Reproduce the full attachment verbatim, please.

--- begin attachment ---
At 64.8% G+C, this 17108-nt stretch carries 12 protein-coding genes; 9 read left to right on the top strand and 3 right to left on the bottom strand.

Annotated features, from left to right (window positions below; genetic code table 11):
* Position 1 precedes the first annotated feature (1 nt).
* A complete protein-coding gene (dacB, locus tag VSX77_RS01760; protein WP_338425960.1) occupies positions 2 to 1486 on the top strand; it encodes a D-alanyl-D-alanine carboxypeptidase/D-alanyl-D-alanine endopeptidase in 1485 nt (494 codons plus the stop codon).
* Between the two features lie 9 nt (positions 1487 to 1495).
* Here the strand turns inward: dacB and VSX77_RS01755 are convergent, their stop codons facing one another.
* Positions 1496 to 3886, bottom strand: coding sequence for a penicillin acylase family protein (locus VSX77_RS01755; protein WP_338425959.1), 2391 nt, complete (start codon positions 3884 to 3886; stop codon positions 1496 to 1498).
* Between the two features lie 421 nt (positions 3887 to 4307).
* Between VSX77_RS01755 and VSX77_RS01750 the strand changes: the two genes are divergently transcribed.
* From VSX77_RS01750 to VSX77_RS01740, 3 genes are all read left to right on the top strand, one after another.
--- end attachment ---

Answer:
At 64.8% G+C, this 17108-nt stretch carries 12 protein-coding genes; 9 read left to right on the top strand and 3 right to left on the bottom strand.

Annotated features, from left to right (window positions below; genetic code table 11):
* Position 1 precedes the first annotated feature (1 nt).
* A complete protein-coding gene (dacB, locus tag VSX77_RS01760; protein WP_338425960.1) occupies positions 2 to 1486 on the top strand; it encodes a D-alanyl-D-alanine carboxypeptidase/D-alanyl-D-alanine endopeptidase in 1485 nt (494 codons plus the stop codon).
* Between the two features lie 9 nt (positions 1487 to 1495).
* Here the strand turns inward: dacB and VSX77_RS01755 are convergent, their stop codons facing one another.
* Positions 1496 to 3886, bottom strand: coding sequence for a penicillin acylase family protein (locus VSX77_RS01755; protein WP_338425959.1), 2391 nt, complete (start codon positions 3884 to 3886; stop codon positions 1496 to 1498).
* Between the two features lie 421 nt (positions 3887 to 4307).
* Between VSX77_RS01755 and VSX77_RS01750 the strand changes: the two genes are divergently transcribed.
* From VSX77_RS01750 to VSX77_RS01740, 3 genes are all read left to right on the top strand, one after another.